What? Another revolution ? In Kyrgyzstan? It's like a flu going around (somewhere, Malcolm Gladwell heard that and raised a fist in solidarity). In any case, this one seems like it went pretty orderly, which is all you can hope for. I don't pretend to know anything about the situation in Kyrgyzstan so I've no way to evaluate this. Sue , who does, is pretty shocked, and adds that, atypically, it was spearheaded by rural villagers, which warms my proletarian heart. Anyway, huzzah! Power to the people! But have you ever seen an opposition leader less excited to be liberated from jail than this guy? That's a "who are you kids and why are you waking me up" look if I ever saw one. Caption him in comments if the spirit so moves you.
  • Arms to China?

    Timothy Garton Ash is quite right on this -- the EU should be ashamed that it needed White House pressure to maintain its arms embargo on China. Readers know I'm something of an EU booster, mainly because I think their emphasis on diplomatic relations, morally defensible policy-making, and emphasis on soft power are proving pretty powerful as a counterweight to American belligerence. But you can't spend the days pasting gold stars on yourself and then turn around to try and ship armaments to a country with a terrible human rights record and a continuing habit of threatening to invade Taiwan. And to be talked down by Bush? Someone should be apologizing for allowing that gut punch to European dignity. As Garton writes, it's not that the US is blameless here -- we export 6.7% of China's weapons while Europe only provides 2.7%, and it's hard to fault the EU for wanting to cultivate the Dragon as a primary trading partner (this year, the EU passed America as China's largest source of trade...
  • The CAP Health Care Plan

    Now for the promised health care post. I don't claim to know as much about health policy as Brad does, so his objections -- that stopgap measures will make bad policy and we really need to go to single-payer -- should be taken seriously. Not only that, but I agree with them. Nevertheless, politics is the art of the possible (and occasionally, the train-wreck of the impossible), and there's simply not a constituency for single-payer right now. I should back up here. The CAP plan , released yesterday, works like this: • Coverage for All • Expand the Federal Employee Health Benefits Program (FEHBP) to anyone lacking job-based health insurance, any employer who wants to buy in, and any individual who wants to buy in. In addition, contributions to the plan would be capped at 5-7.5% of income so no one was felled by health care costs (good call, since the new bankruptcy law allows them to put you in the stocks if a health catastrophe takes out your finances). For those who paid over, a tax...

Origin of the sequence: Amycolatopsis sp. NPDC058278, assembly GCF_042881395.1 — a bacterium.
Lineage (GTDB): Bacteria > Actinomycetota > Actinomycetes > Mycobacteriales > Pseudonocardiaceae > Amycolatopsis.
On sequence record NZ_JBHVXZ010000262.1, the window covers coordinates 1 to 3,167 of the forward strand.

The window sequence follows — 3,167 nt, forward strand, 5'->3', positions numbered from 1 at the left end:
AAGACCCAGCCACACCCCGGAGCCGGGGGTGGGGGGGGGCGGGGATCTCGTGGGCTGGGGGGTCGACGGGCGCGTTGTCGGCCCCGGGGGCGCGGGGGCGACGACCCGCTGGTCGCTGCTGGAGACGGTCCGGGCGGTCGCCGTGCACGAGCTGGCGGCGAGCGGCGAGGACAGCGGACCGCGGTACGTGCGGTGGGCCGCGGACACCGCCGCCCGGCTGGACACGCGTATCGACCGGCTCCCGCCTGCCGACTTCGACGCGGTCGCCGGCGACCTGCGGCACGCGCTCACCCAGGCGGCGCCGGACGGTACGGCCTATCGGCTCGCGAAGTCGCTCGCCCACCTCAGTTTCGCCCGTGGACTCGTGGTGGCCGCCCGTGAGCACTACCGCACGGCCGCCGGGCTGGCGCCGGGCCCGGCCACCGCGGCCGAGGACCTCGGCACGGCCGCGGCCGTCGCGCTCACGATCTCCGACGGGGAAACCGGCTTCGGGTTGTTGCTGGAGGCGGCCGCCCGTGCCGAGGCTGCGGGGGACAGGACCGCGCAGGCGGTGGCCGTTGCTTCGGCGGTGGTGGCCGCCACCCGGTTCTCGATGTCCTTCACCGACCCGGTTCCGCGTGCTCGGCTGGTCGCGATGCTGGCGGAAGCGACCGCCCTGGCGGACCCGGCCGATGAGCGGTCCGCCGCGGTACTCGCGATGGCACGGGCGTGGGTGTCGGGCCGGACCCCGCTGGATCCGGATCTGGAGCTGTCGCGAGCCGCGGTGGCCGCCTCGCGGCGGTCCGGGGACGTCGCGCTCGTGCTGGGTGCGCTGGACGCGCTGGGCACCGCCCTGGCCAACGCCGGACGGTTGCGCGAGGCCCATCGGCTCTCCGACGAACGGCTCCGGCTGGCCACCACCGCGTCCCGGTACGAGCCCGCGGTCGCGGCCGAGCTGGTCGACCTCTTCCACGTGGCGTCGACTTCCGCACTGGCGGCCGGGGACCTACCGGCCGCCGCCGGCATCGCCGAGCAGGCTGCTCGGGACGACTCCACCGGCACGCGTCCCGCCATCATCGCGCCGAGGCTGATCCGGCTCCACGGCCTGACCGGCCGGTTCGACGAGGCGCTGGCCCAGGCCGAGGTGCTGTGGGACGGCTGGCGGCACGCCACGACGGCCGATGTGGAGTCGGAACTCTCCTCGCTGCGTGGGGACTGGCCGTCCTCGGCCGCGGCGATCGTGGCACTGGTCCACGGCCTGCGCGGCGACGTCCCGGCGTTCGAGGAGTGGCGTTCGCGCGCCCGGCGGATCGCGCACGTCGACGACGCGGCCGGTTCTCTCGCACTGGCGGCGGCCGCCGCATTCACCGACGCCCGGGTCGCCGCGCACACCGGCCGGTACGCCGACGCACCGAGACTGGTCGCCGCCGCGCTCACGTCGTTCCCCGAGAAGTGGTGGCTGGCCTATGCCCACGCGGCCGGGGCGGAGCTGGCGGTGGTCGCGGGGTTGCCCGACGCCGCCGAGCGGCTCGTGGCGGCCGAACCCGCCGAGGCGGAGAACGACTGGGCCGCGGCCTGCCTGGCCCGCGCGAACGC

• I Just Can't Outwonk Them

    Damn that Brad Plumer . Seriously -- I link and I link, and where does it get me? Fucking nowhere. I was all excited, everybody else had spent the day worrying about the Trustees Report, while my clever self had sidestepped them and read CAP's new health care plan . In full. And made notes in the margins. So while they all talked about solvency and proved smart today, I'd start out tomorrow with a preemptive strike, nailing the plan first and thus winning the wonk competition. But it was not to be. Plumer, who spent the day poring over the Trustees Report, decided to spend the night on the health care plan. Bastard. Anyway, he's got a lot of stuff on it and, though I do it grudgingly, I'd suggest you read it. But make no mistake -- I'll still be starting tomorrow with a nice big post on it. Though, at this rate, Matt'll beat me too and I'll just look like a poseur. So uh, FEHBP expansion, good call! Medicaid for more, I also like! Emphasis on preventive medicine, IT improvements,...
  • I'm Gross

    Sir Singer writes : I think I grew up fairly independent. I learned how to cook, clean, launder, etc., as a child, but most of my female friends who live on their own still have cleaner houses than me. They generally are more on their at-home shite than I am. Meanwhile, I’m a good cook, but a house that relied upon me for cleanliness would be a relatively sad site (just ask my roommates). I'll second that, with a caveat. I'm a really good cook. Don't believe me? Ask my girlfriend, she can field questions in the comments. I just am -- it's a very weird, highly unexpected talent. Things I make turn out way better than they have any right to. Further, I love cooking, so it works out well. But I hate cleaning. Worse, I don't think it important. Not so much cleaning up clutter, I know I need to do that, but mopping, dusting, vacuuming, cleaning mirrors, scrubbing sinks -- if I lived on my own, this stuff just wouldn't be done. Now, if someone tells me to do it and it's my share of the...